If the horse lunges comfortably in a halter, you could try a sidepull.
 

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I agree to always start with the physical issues when diagnosing a riding problem. However, in my experience many horses will suck it up when they are dealing with pain or ill fitting tack.

Most horses I come across have training or rider issues. If the horse is anxious when he wears the bridle then it likely has something to do with the work. Maybe he was rushed through his training and he got confused or can't handle the pressure. Maybe he's worried about what is expected of him or what type of rider you are. He really hasn't had much time to get to know you and being a new home he could still be settling in.

Chewing on the bit is also a sign of tension. Horses that yawn a lot after a ride are likely releasing tension.

If he pulls on you when you use your reins then he is reacting to your hand. Could be he was ridden by someone who's hands were not quiet and light. Maybe he is a really sensitive guy. Maybe he doesn't know what your asking or is afraid you will block him.

If I was working with this horse I would take it back to basics. Ride on the buckle, letting him do what he needs to do with his head and only using the reins when I absolutely have to (slowing down, changing direction only). I would ride (walk only for the time being) using the whole ring because it is less confining and causes less pressure. Only changing direction a handful of times the entire ride. Keeping it short, 20-30 minutes to start. Focus would be on him relaxing in the walk, settling in to being ridden and getting to know the rider. I would always be cautious of the my hands, having a very light feel on the reins or no feel at all.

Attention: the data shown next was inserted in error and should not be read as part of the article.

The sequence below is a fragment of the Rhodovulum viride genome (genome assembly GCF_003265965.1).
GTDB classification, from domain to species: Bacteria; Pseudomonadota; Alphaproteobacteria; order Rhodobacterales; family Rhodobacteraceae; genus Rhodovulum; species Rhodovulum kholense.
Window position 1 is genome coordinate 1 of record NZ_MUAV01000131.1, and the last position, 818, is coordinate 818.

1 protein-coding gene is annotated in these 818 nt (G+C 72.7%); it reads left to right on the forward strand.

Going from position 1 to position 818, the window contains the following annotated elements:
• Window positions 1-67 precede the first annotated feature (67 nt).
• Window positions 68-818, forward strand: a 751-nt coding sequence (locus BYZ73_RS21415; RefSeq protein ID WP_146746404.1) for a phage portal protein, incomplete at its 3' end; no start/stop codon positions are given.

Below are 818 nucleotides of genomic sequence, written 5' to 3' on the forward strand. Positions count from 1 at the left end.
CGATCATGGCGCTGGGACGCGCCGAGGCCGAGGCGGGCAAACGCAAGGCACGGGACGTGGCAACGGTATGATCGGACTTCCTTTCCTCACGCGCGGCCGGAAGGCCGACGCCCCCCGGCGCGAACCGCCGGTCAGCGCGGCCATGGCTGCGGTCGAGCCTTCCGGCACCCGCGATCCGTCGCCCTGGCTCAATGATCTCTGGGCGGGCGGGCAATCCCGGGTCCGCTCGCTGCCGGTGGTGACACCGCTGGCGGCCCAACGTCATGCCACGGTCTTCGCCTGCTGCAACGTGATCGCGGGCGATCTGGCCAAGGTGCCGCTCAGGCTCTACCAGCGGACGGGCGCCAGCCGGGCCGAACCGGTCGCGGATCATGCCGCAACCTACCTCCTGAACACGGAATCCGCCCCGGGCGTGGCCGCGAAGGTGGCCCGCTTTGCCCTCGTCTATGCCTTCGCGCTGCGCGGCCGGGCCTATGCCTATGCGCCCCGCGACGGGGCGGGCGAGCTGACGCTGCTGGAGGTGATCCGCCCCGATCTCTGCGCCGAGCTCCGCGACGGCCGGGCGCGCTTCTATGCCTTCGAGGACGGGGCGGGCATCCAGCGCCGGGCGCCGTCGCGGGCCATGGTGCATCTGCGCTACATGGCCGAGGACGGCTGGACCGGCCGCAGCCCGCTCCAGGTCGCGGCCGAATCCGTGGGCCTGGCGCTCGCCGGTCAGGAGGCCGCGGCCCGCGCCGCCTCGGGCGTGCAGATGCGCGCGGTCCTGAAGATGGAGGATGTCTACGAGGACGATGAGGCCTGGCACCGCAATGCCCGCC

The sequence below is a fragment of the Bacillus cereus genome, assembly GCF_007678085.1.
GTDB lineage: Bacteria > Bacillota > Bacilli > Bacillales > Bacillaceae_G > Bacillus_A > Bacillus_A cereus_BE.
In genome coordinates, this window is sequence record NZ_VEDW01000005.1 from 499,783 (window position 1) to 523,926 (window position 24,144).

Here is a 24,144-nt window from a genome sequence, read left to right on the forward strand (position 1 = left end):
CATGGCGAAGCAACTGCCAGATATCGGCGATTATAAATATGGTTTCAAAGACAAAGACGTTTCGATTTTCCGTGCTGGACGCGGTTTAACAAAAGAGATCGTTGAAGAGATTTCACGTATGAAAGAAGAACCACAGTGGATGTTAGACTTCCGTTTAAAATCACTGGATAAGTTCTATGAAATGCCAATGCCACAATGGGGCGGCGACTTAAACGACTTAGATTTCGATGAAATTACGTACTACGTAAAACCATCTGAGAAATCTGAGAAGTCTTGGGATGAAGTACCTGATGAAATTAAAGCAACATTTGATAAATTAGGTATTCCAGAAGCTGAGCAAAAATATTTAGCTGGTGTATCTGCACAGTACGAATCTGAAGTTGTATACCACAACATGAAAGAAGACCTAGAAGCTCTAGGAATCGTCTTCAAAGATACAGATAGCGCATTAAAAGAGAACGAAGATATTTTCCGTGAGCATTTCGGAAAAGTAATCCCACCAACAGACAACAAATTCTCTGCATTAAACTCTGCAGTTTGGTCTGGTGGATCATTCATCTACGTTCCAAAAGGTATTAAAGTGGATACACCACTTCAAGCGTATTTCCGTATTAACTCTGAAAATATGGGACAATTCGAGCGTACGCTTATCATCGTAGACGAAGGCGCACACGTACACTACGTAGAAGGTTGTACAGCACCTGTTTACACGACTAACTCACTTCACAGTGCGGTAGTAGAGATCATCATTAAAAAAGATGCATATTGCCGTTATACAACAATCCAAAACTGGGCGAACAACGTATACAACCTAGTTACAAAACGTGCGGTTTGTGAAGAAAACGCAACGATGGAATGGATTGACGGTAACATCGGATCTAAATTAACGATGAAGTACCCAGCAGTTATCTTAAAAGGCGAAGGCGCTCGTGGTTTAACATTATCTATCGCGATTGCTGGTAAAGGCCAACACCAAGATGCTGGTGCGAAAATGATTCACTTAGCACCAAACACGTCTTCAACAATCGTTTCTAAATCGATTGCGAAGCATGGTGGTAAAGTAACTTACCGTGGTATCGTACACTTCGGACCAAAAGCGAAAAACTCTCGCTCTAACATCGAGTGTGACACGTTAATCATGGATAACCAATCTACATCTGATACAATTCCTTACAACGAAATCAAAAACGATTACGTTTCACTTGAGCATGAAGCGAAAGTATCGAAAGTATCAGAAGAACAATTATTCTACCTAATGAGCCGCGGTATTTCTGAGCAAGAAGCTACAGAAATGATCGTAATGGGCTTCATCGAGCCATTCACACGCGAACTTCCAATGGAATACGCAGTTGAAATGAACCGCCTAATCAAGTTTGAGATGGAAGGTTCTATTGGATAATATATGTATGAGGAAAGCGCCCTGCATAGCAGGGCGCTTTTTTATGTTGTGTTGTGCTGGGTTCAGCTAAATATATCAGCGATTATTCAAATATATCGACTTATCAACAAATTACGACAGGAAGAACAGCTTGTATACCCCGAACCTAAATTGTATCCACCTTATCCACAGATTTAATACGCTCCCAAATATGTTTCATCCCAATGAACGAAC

If his tension builds at anytime I would back off, let him relax before trying again. Overtime, the horse will settle and become steady, no head or bit fussing. But, each new piece (More steering, trot, contact, etc) will bring the tension back up. So, as long as the horse is not building to their limit, where they stop learning, it's ok for some tension to creep up, it will dissipate. If it doesn't then you know it was too much and you back off.

Always listen to him. He is trying to communicate about how he feels in each moment and you want him to tell you.

I know my way of training appears slow, but the horses I've worked with appreciate it, not to mention this training becomes a part of them and the foundation that they are missing. It also build trust in the rider and confidence in the horse.

Good luck!
 

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I forgot to add the reason for going back to basics is the horse needs to be relaxed and moving freely forward before it can accept the contact and to be round in its top line.

If the horse is moving with it's head in the air and back hollow then it's tense in it's neck, chest and shoulders. This tension is likely shortening it's stride and making it too fast or too slow.

Relaxation will lead to a more natural way of moving, which leads to acceptance and confidence for learning new skills.